Former Columbia Man Named in Boy Scout Files
Reportedly sent sexually graphic letters to minors in Michigan after moving to Columbia.
A man who listed his address in Columbia in 1979 was named in the Boy Scout files released Oct. 18.
The man registered to become a scout leader in Columbia on June 14, 1979, according to documents in the file. At the time, he listed himself as 30 years old.
However, after seeking information about the man from his former troop in the Jackson area of Michigan, his application was rejected and placed in the Scouts’ “Confidential File.”
A June 7, 1979 letter from Kenneth W. Jarchow, a Council Executive for the Boy Scouts, states the man “has been involved with sexual relations with minors.” In addition, the file includes two letters allegedly written and signed by the man in question that he reportedly sent to two minors who were scouts in the Jackson area of Michigan in the ‘70s.
According to Jarchow’s letter, the man sent the letters to the minors after he left the Jackson area and moved to Columbia.
Because many of the men listed in the files have not been charged or convicted of crimes, some media outlets, including the Baltimore Sun and New York Times, have refrained from naming them without further investigating the allegations. Columbia Patch believes that is reasonable precaution.
In one of the two letters, the man describes his alleged sexual exploits with the boys.
It also contains his plea to the minors to keep what allegedly happened a secret:
Since [redacted] feels he will be able to handle the security necessary for these letters I won’t bother to write them in code. I haven’t had a chance to talk to you [redacted] but I get the idea your mom might tend to pry. In general, if you are both very careful, there shouldn’t be any problem. First, read them as quickly as possible and then tear them up and throw them in a trash can where someone won’t find the pieces. Like W.C.’s, dumpster maybe. To be very honest, if someone were to catch on to us, we’d (mostly me) be in a ... lot of trouble. I’d rather avoid that.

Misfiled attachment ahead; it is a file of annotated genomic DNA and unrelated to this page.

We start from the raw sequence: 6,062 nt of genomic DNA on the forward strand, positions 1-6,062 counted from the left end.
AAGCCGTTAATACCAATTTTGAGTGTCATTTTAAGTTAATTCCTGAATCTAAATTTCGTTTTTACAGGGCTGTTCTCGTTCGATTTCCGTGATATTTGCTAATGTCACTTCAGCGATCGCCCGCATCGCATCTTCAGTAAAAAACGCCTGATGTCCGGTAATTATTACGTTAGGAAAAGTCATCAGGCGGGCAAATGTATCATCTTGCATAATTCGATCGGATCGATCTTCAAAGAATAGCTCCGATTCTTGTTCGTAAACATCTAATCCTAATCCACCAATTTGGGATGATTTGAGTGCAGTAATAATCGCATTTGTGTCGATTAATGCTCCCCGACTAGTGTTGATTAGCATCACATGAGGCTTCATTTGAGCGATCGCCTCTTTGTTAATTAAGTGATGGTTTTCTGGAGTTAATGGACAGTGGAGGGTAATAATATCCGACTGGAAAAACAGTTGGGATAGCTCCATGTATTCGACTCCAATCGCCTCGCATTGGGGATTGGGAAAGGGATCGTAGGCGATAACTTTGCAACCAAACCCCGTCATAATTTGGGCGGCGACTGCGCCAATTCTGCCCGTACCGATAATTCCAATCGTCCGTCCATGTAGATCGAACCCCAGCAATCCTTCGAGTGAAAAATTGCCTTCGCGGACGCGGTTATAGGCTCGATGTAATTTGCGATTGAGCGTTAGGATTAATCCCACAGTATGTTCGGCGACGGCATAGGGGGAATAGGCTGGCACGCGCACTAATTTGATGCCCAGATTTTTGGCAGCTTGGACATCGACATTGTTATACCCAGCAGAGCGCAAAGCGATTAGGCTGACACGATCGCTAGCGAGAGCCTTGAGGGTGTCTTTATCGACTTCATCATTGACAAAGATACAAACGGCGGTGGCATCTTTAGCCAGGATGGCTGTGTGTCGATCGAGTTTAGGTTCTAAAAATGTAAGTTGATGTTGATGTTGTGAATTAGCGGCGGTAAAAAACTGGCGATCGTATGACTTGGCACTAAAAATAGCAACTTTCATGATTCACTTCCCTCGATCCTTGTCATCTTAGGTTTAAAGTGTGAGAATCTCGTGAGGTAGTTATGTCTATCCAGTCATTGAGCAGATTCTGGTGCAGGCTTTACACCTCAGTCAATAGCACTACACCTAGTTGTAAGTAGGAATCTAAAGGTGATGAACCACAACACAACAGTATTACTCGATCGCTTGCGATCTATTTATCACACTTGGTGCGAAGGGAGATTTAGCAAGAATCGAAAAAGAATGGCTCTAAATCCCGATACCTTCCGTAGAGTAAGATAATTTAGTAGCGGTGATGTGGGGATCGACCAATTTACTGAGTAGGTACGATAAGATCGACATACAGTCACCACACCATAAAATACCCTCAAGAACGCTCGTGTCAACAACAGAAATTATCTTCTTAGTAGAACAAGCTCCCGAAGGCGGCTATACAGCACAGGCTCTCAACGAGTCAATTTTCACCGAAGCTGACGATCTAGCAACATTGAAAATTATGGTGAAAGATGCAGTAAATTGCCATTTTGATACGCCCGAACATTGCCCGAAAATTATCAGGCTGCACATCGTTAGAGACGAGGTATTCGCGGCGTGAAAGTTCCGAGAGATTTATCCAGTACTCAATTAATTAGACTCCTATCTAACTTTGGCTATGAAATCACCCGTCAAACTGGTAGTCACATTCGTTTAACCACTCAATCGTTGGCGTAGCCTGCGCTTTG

Both letters in the file are signed with the man's middle name.
Patch made contact with a man whose name matched the file, who lives in Texas. He said he moved from the Jackson area of Michigan, to Columbia when he was about 30. He denied the allegations in the files and said he hadn't seen or heard of the files.
He said he had been in the Boy Scouts when he was 11 or 12, but claimed he didn't serve as a leader. When asked for further information he ended the call.
In Jarchow’s letter regarding the man, he wrote the parents of the minors had turned the letters over to the family’s attorney, who notified the alleged abuser of the matter and told him, “no legal proceedings will be started at this time, but that [the alleged abuser] is to have no further contact with the boys back here in the Jackson area, and that the Boy Scout Organization has been informed of this matter.”
The "Boy Scout Files" were released on Oct. 18 in a sortable database by the law firm of Kelly Clark after an Oregon Supreme Court upheld a ruling in 2012 that they be released.
In the notes on their release, the law firms involved note, "[We] make no representations or suggestions that any of the allegations in these files are in every case true. In fact, we are in no position to verify or attest to the truth of these allegations as they were compiled by the Boy Scouts of America."
The Boy Scouts begain filing complaints against inappropriate leaders in the 1920s, according to the New York Times.
The Boy Scouts of America issued a statement about the files noting that today the organization requires background checks, training programs for volunteers, staff and youths as well as mandatory reporting of even suspected abuse.
"There have been instances where people misused their positions in Scouting to abuse children," wrote Wayne Perry, National President of Boy Scouts of America, "and in certain cases, our response to these incidents and our efforts to protect youth were plainly insufficient, inappropriate, or wrong. Where those involved in Scouting failed to protect, or worse, inflicted harm on children, we extend our deepest apologies to victims and their families."